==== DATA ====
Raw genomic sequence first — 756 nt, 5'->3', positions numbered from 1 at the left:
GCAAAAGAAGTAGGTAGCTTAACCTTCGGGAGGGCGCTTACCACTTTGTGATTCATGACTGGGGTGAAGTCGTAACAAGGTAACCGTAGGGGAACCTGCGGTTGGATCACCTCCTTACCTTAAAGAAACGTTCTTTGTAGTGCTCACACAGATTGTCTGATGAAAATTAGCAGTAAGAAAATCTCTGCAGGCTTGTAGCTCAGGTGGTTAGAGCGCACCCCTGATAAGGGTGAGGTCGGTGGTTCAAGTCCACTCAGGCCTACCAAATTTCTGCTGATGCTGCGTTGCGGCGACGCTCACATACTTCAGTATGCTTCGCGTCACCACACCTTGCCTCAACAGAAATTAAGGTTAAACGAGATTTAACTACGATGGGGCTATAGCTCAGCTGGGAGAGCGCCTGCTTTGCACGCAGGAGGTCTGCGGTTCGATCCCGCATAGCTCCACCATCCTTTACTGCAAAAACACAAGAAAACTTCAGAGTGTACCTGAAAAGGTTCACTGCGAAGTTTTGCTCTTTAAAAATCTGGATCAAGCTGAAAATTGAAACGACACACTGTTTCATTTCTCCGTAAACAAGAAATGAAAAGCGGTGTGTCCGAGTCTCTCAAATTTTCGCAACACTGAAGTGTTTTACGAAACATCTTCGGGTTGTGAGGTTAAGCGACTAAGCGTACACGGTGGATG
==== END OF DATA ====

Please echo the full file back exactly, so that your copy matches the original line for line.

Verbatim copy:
Raw genomic sequence first — 756 nt, 5'->3', positions numbered from 1 at the left:
GCAAAAGAAGTAGGTAGCTTAACCTTCGGGAGGGCGCTTACCACTTTGTGATTCATGACTGGGGTGAAGTCGTAACAAGGTAACCGTAGGGGAACCTGCGGTTGGATCACCTCCTTACCTTAAAGAAACGTTCTTTGTAGTGCTCACACAGATTGTCTGATGAAAATTAGCAGTAAGAAAATCTCTGCAGGCTTGTAGCTCAGGTGGTTAGAGCGCACCCCTGATAAGGGTGAGGTCGGTGGTTCAAGTCCACTCAGGCCTACCAAATTTCTGCTGATGCTGCGTTGCGGCGACGCTCACATACTTCAGTATGCTTCGCGTCACCACACCTTGCCTCAACAGAAATTAAGGTTAAACGAGATTTAACTACGATGGGGCTATAGCTCAGCTGGGAGAGCGCCTGCTTTGCACGCAGGAGGTCTGCGGTTCGATCCCGCATAGCTCCACCATCCTTTACTGCAAAAACACAAGAAAACTTCAGAGTGTACCTGAAAAGGTTCACTGCGAAGTTTTGCTCTTTAAAAATCTGGATCAAGCTGAAAATTGAAACGACACACTGTTTCATTTCTCCGTAAACAAGAAATGAAAAGCGGTGTGTCCGAGTCTCTCAAATTTTCGCAACACTGAAGTGTTTTACGAAACATCTTCGGGTTGTGAGGTTAAGCGACTAAGCGTACACGGTGGATG